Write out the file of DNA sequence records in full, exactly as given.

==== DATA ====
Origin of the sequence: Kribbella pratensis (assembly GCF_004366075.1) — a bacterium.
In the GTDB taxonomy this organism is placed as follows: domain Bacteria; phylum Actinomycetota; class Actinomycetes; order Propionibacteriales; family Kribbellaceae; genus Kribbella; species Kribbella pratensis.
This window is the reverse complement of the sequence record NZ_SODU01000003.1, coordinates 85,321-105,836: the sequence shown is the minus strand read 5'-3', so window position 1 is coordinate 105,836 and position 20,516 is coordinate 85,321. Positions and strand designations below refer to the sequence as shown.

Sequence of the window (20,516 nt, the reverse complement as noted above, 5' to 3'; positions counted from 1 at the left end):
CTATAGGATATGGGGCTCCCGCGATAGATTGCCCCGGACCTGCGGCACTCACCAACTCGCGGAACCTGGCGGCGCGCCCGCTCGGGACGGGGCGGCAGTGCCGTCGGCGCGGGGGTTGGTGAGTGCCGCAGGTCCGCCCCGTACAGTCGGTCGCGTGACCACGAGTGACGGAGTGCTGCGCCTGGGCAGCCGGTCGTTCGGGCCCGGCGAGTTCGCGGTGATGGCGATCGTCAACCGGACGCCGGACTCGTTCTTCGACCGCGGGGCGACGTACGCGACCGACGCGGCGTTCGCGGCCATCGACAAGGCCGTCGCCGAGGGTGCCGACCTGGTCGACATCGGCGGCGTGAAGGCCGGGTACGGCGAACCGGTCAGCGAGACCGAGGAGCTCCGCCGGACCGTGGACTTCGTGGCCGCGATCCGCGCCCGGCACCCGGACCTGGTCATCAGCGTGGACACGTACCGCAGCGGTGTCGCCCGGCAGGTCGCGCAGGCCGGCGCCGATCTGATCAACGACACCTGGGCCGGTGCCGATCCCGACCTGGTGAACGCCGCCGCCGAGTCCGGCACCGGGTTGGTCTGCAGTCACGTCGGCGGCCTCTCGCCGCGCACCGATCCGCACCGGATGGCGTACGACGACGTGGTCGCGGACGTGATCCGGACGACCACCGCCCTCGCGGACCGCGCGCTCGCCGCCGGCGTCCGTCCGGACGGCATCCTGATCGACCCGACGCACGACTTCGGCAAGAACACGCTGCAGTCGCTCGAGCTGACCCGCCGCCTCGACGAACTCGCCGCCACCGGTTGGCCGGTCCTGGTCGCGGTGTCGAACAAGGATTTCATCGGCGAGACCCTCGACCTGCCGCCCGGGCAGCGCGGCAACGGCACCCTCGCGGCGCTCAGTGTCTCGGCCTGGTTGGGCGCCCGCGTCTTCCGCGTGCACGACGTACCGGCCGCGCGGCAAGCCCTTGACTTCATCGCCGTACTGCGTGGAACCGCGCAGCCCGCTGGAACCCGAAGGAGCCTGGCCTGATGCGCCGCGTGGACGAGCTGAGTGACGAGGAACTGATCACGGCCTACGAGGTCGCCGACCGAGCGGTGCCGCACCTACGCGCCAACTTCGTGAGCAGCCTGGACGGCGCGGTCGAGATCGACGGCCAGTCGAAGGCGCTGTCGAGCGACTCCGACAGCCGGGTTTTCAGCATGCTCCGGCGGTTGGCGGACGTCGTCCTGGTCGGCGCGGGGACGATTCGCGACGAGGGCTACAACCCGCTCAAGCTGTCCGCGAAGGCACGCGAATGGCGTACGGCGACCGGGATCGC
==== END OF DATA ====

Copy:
Origin of the sequence: Kribbella pratensis (assembly GCF_004366075.1) — a bacterium.
In the GTDB taxonomy this organism is placed as follows: domain Bacteria; phylum Actinomycetota; class Actinomycetes; order Propionibacteriales; family Kribbellaceae; genus Kribbella; species Kribbella pratensis.
This window is the reverse complement of the sequence record NZ_SODU01000003.1, coordinates 85,321-105,836: the sequence shown is the minus strand read 5'-3', so window position 1 is coordinate 105,836 and position 20,516 is coordinate 85,321. Positions and strand designations below refer to the sequence as shown.

Sequence of the window (20,516 nt, the reverse complement as noted above, 5' to 3'; positions counted from 1 at the left end):
CTATAGGATATGGGGCTCCCGCGATAGATTGCCCCGGACCTGCGGCACTCACCAACTCGCGGAACCTGGCGGCGCGCCCGCTCGGGACGGGGCGGCAGTGCCGTCGGCGCGGGGGTTGGTGAGTGCCGCAGGTCCGCCCCGTACAGTCGGTCGCGTGACCACGAGTGACGGAGTGCTGCGCCTGGGCAGCCGGTCGTTCGGGCCCGGCGAGTTCGCGGTGATGGCGATCGTCAACCGGACGCCGGACTCGTTCTTCGACCGCGGGGCGACGTACGCGACCGACGCGGCGTTCGCGGCCATCGACAAGGCCGTCGCCGAGGGTGCCGACCTGGTCGACATCGGCGGCGTGAAGGCCGGGTACGGCGAACCGGTCAGCGAGACCGAGGAGCTCCGCCGGACCGTGGACTTCGTGGCCGCGATCCGCGCCCGGCACCCGGACCTGGTCATCAGCGTGGACACGTACCGCAGCGGTGTCGCCCGGCAGGTCGCGCAGGCCGGCGCCGATCTGATCAACGACACCTGGGCCGGTGCCGATCCCGACCTGGTGAACGCCGCCGCCGAGTCCGGCACCGGGTTGGTCTGCAGTCACGTCGGCGGCCTCTCGCCGCGCACCGATCCGCACCGGATGGCGTACGACGACGTGGTCGCGGACGTGATCCGGACGACCACCGCCCTCGCGGACCGCGCGCTCGCCGCCGGCGTCCGTCCGGACGGCATCCTGATCGACCCGACGCACGACTTCGGCAAGAACACGCTGCAGTCGCTCGAGCTGACCCGCCGCCTCGACGAACTCGCCGCCACCGGTTGGCCGGTCCTGGTCGCGGTGTCGAACAAGGATTTCATCGGCGAGACCCTCGACCTGCCGCCCGGGCAGCGCGGCAACGGCACCCTCGCGGCGCTCAGTGTCTCGGCCTGGTTGGGCGCCCGCGTCTTCCGCGTGCACGACGTACCGGCCGCGCGGCAAGCCCTTGACTTCATCGCCGTACTGCGTGGAACCGCGCAGCCCGCTGGAACCCGAAGGAGCCTGGCCTGATGCGCCGCGTGGACGAGCTGAGTGACGAGGAACTGATCACGGCCTACGAGGTCGCCGACCGAGCGGTGCCGCACCTACGCGCCAACTTCGTGAGCAGCCTGGACGGCGCGGTCGAGATCGACGGCCAGTCGAAGGCGCTGTCGAGCGACTCCGACAGCCGGGTTTTCAGCATGCTCCGGCGGTTGGCGGACGTCGTCCTGGTCGGCGCGGGGACGATTCGCGACGAGGGCTACAACCCGCTCAAGCTGTCCGCGAAGGCACGCGAATGGCGTACGGCGACCGGGATCGC